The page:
RGB Crossfade & millis

Hey guys, I am a total noob at Arduino, sorry if the question has been answered before.

I am trying to cross-fade an RBG, which is all good, the thing is I want to add a switch state button to turn the RBG on the first click and off on the second, thing is that it only turns the RBG’s on but doesn’t turn them off.

I have scoured the forums for hours now, tried adding break; to the end of each fade but this messes with the timing of the RGB’s, I know I have to use millis and I think I understand the basic concept of it and tried to modify my code using it, except the timing is all off and there’s not a smooth transition.

Thanks for the help.

I will add below the original code I have and the one I tried using milli’s with, I haven’t added the switchstate button code because I have tested the millis code and it works fine with the button the timing and transitions are just off.

RGB fade code:

const int redLed = 11; //the number of the LED pin
const int blueLed = 10;// where the green pin is connected to
const int greenLed = 9; // where the blue pin is connected to
int DELAY = 20; // 20ms internal delay; increase for slower fades

void setup() {
Serial.begin(9600);
pinMode(greenLed, OUTPUT);
pinMode(blueLed, OUTPUT);
pinMode(redLed, OUTPUT);
}

void loop() {
// fade from green to red
for(int i=0; i<255; i++) {
analogWrite(redLed, i);
analogWrite(greenLed, 255-i);
analogWrite(blueLed, 0);
delay(DELAY);
}

// fade from red to blue
for(int i=0; i<255; i++) {
analogWrite(redLed, 255-i);
analogWrite(greenLed, 0);
analogWrite(blueLed, i);
delay(DELAY);
}

// fade from blue to green
for(int i=0; i<255; i++) {
analogWrite(redLed, 0);
analogWrite(greenLed, i);
analogWrite(blueLed, 255-i);
delay(DELAY);
}
}

This is the milli’s code I have tried to add to the code above.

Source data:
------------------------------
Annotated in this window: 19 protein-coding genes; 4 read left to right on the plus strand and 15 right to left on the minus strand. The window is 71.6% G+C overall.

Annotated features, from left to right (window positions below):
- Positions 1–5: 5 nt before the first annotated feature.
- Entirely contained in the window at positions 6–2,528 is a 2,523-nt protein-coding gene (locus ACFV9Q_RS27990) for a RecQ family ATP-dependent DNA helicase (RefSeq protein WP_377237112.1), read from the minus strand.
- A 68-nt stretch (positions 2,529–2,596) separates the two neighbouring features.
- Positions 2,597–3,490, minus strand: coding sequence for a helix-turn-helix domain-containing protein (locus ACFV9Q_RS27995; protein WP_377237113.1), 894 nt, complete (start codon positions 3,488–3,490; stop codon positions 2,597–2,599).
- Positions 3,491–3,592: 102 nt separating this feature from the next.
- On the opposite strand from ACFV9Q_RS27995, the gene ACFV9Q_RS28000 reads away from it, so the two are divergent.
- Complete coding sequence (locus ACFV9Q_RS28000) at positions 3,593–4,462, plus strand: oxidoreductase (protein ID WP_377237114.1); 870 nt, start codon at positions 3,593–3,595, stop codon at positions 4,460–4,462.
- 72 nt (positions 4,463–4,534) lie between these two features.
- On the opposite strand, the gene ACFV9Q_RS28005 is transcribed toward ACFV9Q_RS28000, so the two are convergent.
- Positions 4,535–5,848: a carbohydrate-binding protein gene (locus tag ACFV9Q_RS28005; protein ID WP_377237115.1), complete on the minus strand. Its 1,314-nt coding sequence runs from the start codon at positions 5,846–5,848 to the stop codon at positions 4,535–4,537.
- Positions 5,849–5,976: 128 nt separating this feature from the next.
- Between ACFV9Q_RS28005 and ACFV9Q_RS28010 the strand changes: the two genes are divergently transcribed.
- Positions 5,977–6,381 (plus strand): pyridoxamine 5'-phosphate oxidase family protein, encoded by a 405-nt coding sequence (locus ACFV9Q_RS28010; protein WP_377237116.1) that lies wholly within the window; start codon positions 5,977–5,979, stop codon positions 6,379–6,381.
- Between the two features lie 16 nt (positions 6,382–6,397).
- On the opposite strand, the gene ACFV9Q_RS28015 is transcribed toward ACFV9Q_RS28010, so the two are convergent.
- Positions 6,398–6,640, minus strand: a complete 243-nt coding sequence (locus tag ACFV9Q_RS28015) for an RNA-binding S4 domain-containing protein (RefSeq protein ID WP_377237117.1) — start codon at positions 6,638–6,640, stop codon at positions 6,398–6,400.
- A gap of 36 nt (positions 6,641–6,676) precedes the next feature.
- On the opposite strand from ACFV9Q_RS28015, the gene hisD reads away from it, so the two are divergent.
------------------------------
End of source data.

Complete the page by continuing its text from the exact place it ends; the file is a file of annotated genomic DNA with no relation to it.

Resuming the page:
unsigned long grStartMillis;
unsigned long rbStartMillis;
unsigned long bgStartMillis;
unsigned long currentMillis;
const unsigned long grPeriod = 1000;
const unsigned long rbPeriod = 1000;
const unsigned long bgPeriod = 1000;
const byte redLed = 13;
const byte blueLed = 10;
const byte greenLed = 9;

void setup()
{
Serial.begin(115200); //start Serial in case we need to print debugging info
pinMode(redLed, OUTPUT);
pinMode(greenLed, OUTPUT);
pinMode(blueLed, OUTPUT);
grStartMillis = millis(); //start time of blinking LED
rbStartMillis = millis(); //start time of fading LED
bgStartMillis = millis();
}

void loop()
{
currentMillis = millis(); //get the current time
if (currentMillis - grStartMillis >= grPeriod) //test whether the period has elapsed
{
for(int i=0; i<255; i++) {
analogWrite(redLed, i);
analogWrite(greenLed, 255-i);
analogWrite(blueLed, 0);
}
grStartMillis = currentMillis; //IMPORTANT to save the start time of the current LED state.
}
if (currentMillis - rbStartMillis >= rbPeriod) //test whether the period has elapsed
{
// fade from red to blue
for(int i=0; i<255; i++) {
analogWrite(redLed, 255-i);
analogWrite(greenLed, 0);
analogWrite(blueLed, i);
}
rbStartMillis = currentMillis; //IMPORTANT to save the start time of the current LED state.
}
if (currentMillis - bgStartMillis >= bgPeriod) //test whether the period has elapsed
{
// fade from red to blue
for(int i=0; i<255; i++) {
analogWrite(redLed, 255-i);
analogWrite(greenLed, 0);
analogWrite(blueLed, i);
}
bgStartMillis = currentMillis; //IMPORTANT to save the start time of the current LED state.
}
}

Where is the button?

Jacques

A suggestion. Don't use for loops, let the loop() function do what it is best at, that is looping.

Each crossfade happens when the system is in a particular state. Give each state a number starting at zero

Let's imagine that we are in state 0 fading from red to green. Each time through loop() test whether it is time to change the values written to the LEDs. Do this using millis(). When the period has elapsed change the LEDs, update the value to be written next time and save the millis() value for the next period start. Carry on like this until the next value has reached its limit. When it has, change the state variable to 1 and execute the code for that state, which will be very similar to state 0 but will write to different LEDs.

You can execute the code for the current state using an if test or, my favourite, using switch/case.

So, why all this messing about ? Well, because loop() is repeating very fast you can read inputs each time through and act on them. No need to scatter input reading throughout the code. Note that you should detect when inputs change state not when they are in a particular state. See the StateChangeDetection example in the IDE

See Using millis() for timing. A beginners guide and Several things at the same time